ARGYLE, P. and WATSON, S.J., 2014. Assessing the dependence of surface layer atmospheric stability on measurement height at offshore locations. Journal of Wind Engineering and Industrial Aerodynamics, 131 pp. 88-99.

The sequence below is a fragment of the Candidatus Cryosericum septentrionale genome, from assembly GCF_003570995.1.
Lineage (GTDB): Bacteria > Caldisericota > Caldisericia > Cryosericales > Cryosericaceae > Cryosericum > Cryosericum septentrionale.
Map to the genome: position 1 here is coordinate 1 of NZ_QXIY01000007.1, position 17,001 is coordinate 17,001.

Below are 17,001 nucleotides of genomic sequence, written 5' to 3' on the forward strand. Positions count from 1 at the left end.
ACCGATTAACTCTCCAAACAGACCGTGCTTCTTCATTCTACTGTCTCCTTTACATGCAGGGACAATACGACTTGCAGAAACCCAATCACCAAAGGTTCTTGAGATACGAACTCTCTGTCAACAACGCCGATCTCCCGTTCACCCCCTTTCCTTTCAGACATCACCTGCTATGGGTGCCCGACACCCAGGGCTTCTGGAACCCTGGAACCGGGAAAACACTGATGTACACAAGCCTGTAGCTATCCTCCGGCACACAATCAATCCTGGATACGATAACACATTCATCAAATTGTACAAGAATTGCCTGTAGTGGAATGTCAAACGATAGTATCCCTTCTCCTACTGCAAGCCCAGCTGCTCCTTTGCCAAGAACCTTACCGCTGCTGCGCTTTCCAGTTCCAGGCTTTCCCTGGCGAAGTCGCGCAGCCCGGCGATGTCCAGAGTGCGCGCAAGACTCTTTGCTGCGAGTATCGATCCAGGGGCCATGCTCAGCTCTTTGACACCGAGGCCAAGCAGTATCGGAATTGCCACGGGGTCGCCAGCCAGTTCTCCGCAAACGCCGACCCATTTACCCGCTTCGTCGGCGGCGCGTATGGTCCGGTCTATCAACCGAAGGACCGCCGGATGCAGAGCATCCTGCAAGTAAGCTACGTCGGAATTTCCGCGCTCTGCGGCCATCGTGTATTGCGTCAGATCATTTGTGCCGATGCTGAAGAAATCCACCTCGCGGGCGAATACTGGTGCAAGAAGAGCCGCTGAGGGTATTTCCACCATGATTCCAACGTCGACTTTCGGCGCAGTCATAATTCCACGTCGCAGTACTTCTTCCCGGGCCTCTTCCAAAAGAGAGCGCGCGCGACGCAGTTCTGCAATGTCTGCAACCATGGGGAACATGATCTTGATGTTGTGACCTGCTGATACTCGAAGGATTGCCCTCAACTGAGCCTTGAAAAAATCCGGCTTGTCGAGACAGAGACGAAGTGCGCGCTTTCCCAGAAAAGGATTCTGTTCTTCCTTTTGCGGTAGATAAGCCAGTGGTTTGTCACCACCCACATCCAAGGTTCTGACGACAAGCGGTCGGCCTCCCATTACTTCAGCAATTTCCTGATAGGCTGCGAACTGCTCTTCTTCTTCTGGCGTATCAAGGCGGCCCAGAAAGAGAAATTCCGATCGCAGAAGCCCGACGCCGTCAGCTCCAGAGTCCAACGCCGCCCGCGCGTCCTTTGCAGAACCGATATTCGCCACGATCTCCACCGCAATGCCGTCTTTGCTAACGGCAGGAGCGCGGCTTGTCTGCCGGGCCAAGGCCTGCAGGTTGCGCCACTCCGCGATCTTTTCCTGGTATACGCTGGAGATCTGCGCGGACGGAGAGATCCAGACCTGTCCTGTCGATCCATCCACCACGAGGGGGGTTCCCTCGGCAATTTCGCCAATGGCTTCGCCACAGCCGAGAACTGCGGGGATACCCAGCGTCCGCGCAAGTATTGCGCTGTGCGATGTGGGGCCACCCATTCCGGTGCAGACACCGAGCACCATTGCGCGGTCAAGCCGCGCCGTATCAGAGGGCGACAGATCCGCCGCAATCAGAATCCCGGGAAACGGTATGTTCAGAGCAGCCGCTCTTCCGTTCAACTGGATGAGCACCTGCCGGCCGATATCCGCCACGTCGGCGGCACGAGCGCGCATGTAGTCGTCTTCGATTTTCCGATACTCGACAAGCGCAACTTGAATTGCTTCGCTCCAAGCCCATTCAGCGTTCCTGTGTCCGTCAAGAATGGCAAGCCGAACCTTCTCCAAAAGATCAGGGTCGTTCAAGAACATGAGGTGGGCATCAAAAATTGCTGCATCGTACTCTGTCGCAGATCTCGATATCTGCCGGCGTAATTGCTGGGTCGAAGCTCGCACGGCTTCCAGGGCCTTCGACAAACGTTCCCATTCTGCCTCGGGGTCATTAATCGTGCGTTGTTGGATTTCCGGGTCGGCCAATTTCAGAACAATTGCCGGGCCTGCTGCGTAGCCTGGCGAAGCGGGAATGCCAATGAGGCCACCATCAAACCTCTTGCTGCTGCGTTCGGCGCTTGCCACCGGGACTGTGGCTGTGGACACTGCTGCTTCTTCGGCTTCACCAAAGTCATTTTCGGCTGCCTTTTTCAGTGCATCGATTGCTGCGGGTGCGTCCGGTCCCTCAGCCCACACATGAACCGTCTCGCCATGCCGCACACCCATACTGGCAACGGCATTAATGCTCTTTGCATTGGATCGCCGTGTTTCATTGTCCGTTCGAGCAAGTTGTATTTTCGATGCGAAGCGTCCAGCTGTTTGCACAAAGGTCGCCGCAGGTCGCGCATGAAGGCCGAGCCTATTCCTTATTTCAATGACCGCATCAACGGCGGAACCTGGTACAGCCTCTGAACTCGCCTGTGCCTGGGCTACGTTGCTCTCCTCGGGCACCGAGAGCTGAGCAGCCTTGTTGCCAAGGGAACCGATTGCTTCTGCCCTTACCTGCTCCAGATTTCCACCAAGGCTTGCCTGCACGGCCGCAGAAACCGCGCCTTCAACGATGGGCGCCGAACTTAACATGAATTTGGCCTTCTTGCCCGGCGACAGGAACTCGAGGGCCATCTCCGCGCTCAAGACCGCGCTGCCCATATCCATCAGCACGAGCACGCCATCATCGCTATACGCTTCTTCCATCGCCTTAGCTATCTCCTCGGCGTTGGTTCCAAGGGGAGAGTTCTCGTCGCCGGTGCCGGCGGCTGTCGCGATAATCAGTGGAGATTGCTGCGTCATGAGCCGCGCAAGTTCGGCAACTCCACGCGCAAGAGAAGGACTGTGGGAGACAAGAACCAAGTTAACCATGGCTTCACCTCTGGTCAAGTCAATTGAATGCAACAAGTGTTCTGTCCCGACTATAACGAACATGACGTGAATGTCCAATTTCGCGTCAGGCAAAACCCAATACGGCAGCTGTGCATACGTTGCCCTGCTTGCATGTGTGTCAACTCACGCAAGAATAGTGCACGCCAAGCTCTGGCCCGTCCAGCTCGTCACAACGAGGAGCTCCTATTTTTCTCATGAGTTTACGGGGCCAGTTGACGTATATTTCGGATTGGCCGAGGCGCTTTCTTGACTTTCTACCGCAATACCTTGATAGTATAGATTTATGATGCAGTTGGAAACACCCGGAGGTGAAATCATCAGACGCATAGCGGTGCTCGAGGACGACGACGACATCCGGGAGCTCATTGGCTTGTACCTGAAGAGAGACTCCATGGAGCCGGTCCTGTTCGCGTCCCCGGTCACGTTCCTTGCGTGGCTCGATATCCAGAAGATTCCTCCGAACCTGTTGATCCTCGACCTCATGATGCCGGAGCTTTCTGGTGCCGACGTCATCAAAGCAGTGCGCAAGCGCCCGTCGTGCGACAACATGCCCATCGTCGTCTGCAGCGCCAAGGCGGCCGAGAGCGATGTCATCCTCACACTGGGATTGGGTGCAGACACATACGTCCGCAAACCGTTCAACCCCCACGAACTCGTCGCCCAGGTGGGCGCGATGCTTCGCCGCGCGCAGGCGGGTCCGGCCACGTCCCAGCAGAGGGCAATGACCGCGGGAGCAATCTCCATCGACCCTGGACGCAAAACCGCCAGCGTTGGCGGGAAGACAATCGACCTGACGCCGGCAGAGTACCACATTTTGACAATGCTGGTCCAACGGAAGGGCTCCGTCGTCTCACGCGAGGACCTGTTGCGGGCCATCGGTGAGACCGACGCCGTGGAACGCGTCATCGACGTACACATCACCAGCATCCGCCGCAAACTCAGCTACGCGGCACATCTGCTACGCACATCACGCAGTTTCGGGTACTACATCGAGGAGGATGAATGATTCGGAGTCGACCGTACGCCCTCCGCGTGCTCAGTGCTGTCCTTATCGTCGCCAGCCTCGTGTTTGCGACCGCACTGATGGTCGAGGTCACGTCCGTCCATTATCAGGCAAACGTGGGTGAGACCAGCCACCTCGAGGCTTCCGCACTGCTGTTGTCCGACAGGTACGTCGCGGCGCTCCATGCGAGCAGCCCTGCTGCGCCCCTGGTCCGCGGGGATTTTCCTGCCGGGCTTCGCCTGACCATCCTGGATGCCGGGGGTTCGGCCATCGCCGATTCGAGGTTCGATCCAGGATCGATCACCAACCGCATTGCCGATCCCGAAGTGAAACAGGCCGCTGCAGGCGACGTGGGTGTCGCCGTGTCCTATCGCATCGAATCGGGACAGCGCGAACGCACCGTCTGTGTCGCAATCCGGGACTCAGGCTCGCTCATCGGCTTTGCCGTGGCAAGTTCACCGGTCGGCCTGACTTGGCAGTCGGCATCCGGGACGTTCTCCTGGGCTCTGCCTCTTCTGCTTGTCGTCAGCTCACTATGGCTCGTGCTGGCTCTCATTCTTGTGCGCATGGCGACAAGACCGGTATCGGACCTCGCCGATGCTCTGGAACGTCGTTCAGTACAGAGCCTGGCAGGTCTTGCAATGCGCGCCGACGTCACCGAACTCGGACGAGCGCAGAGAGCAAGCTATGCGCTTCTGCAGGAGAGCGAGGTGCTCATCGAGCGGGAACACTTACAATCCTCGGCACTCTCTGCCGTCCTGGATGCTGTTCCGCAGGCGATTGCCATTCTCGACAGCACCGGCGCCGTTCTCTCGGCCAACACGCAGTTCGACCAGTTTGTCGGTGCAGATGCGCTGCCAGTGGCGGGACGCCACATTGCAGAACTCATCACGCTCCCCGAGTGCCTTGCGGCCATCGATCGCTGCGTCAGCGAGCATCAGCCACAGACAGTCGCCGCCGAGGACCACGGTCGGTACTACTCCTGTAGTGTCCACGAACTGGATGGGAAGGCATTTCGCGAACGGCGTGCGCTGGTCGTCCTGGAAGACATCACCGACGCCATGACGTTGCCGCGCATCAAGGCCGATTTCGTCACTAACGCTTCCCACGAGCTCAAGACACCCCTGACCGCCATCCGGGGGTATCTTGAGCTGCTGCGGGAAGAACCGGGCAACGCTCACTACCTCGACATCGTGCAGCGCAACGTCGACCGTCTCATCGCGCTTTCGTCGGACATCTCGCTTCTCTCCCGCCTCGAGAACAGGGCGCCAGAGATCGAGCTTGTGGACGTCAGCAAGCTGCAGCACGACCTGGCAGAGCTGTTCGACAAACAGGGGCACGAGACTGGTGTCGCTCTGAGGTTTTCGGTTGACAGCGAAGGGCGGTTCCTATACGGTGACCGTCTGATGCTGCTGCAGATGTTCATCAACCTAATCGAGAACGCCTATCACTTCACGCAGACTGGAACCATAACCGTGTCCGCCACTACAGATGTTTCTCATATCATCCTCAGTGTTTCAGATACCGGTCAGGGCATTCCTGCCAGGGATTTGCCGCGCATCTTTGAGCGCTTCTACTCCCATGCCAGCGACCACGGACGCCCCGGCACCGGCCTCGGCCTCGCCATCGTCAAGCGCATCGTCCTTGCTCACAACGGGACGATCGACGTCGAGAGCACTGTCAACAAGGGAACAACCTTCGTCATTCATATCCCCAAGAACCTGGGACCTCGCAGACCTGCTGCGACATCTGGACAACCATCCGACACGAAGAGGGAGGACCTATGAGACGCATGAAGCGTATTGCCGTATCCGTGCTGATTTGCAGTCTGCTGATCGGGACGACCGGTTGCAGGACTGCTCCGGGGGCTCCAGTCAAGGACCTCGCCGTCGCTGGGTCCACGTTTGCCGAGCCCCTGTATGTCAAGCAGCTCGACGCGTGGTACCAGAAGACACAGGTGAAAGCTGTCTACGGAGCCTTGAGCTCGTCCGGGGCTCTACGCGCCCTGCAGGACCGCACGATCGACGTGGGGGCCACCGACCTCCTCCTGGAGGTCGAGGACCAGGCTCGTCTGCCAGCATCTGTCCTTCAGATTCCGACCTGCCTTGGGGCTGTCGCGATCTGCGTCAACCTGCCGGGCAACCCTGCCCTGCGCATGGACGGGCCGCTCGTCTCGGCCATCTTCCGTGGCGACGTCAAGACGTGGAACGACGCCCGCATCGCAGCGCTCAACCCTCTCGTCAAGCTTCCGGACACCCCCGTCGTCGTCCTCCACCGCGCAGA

Incorporating atmospheric stability into wind resource assessment modelling is becoming more common. This study investigates some of the challenges associated with calculating stability in the offshore environment. Data are analysed from meteorological masts FINO1 and FINO3 in the German North Sea using measurements at three different heights and results show significant differences in stability assessment depending on which combination of heights are used. All methods show the North Sea to be very unstable for the majority of the time, although by ignoring wind and thermal data from below 50m, the atmosphere appears more stable, indicating the presence of a marine internal boundary layer. Even 80km out to sea, it is suggested FINO3 still feels the effects of land, and it is clear the height of the atmospheric surface layer effects wind speed measurements under certain conditions.